Missoula County commissioners on Wednesday amended their 2018 budget to reflect an unexpected boost in revenue resulting from funding included in the federal omnibus bill passed by Congress last month.
The bill included a two-year reauthorization of federal programs intended to reimburse forested counties for lost revenues. Missoula County will receive roughly $380,000 this year through the program, commissioners said.
“The way the funding works is that the payment is made in the following calendar year,” said Greg Robertson, the county’s director of public works. “For 2017, we receive a payment in 2018. The law just deals with 2018 and 2019, so this is a retroactive payment for 2017.”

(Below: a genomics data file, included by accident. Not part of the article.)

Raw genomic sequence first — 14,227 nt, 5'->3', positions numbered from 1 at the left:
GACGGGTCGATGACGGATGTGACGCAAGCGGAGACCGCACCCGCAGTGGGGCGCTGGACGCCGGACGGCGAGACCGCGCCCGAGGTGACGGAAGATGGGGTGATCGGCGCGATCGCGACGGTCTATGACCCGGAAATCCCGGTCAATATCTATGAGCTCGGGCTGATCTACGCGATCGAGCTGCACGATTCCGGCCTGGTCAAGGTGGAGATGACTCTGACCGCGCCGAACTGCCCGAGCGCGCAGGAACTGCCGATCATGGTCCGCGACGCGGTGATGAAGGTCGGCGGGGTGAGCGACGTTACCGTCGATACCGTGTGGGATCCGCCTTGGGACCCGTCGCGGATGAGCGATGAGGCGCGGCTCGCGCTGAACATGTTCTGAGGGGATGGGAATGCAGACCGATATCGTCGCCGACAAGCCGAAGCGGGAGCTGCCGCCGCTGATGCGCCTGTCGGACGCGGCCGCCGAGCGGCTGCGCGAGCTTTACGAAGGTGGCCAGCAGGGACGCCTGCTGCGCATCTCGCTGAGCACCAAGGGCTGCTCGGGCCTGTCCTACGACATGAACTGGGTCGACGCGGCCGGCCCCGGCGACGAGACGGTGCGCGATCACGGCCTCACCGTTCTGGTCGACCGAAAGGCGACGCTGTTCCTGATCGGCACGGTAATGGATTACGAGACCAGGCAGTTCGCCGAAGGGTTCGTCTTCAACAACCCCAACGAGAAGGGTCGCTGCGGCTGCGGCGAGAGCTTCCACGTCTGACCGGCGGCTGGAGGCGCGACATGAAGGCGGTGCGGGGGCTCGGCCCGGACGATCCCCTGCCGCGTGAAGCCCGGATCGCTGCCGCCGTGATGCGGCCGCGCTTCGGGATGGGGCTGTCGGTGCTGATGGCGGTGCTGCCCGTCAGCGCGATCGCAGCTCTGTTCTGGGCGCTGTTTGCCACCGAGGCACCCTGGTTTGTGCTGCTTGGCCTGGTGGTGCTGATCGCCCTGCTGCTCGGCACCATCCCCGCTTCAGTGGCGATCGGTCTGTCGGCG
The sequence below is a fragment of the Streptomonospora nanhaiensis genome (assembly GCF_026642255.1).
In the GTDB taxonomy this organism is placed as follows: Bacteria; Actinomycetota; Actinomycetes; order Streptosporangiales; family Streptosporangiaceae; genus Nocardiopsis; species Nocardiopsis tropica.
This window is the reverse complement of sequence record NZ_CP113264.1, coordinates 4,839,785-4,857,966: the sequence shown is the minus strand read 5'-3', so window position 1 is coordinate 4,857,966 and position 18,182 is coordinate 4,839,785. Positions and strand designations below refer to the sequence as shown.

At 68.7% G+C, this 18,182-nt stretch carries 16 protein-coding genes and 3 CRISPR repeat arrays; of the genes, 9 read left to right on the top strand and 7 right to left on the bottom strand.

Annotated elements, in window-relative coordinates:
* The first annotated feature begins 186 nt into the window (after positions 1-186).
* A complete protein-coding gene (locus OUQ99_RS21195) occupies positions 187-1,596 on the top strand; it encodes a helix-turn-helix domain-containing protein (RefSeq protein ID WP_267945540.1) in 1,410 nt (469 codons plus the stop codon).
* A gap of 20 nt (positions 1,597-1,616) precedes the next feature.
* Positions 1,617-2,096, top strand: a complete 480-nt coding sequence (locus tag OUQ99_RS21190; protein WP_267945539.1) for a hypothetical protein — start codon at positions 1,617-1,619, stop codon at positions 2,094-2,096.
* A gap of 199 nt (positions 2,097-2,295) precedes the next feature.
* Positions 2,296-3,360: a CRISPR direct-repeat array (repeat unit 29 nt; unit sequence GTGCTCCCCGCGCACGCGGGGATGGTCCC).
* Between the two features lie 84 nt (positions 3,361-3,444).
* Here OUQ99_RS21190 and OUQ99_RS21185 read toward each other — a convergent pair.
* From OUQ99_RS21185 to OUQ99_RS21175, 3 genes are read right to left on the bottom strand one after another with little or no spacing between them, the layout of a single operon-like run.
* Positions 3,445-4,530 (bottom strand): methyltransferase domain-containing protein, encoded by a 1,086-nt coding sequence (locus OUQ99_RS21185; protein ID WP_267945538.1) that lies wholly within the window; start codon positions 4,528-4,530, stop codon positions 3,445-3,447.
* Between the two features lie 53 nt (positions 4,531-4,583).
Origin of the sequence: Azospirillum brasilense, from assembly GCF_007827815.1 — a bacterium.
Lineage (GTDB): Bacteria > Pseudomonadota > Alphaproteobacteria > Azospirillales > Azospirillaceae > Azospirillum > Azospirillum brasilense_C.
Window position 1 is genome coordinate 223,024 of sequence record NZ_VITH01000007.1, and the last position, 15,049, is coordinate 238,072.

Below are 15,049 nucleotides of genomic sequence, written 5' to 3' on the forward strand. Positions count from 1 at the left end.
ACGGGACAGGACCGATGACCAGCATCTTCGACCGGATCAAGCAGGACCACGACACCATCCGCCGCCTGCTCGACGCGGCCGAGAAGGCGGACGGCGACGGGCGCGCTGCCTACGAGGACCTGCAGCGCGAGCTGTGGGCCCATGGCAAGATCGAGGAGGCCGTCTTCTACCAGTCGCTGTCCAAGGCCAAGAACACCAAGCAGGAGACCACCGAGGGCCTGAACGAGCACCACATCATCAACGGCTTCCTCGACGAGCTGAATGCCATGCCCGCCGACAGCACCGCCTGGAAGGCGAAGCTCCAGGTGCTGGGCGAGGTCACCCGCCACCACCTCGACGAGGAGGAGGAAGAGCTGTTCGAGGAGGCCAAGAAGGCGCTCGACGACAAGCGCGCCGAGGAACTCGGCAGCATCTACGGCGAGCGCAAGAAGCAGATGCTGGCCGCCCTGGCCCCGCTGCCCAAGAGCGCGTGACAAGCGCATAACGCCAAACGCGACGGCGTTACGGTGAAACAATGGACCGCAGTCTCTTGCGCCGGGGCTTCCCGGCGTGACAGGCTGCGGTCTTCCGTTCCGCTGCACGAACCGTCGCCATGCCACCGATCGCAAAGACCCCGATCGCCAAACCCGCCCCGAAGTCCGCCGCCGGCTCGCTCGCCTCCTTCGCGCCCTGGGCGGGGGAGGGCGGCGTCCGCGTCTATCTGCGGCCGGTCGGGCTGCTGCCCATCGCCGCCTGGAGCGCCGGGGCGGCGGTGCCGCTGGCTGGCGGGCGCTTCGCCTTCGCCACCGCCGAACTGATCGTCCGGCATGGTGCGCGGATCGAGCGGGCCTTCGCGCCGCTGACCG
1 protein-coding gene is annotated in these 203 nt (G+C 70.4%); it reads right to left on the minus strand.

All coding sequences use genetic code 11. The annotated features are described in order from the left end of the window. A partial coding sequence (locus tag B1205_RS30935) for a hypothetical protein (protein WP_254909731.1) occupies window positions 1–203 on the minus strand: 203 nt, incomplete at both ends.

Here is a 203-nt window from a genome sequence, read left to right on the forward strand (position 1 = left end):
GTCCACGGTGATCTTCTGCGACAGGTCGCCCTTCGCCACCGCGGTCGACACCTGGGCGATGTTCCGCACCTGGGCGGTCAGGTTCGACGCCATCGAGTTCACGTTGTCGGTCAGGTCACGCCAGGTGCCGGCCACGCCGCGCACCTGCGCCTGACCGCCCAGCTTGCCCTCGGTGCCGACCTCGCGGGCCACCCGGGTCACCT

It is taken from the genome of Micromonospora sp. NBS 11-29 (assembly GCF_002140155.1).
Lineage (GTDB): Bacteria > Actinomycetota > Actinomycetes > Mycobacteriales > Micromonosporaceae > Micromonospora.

Renewal of the Secure Rural Schools Act was included in the $1.3 trillion federal spending bill. It funds SRS nationally at around $465 million over two years and includes $530 million for one year in Payments in Lieu of Taxes, which also benefits most western Montana counties.
When SRS expired in 2015, payments to qualified counties in Montana fell from $18.1 million to about $2.4 million a year. As a result, Missoula County lost around $400,000 in revenue, forcing commissioners to make what they called “significant reductions in personnel and operating costs.”
While SRS was only reauthorized for two years, it will provide more certainty to Montana counties as they plan for essential services, including schools and roads.
“It’s a rare, positive move by the U.S. Congress,” said Commissioner Dave Strohmaier.
Commissioners will consider the funding during the Fiscal Year 2019 budgeting process, as well as funding from the state’s bump in the gas tax.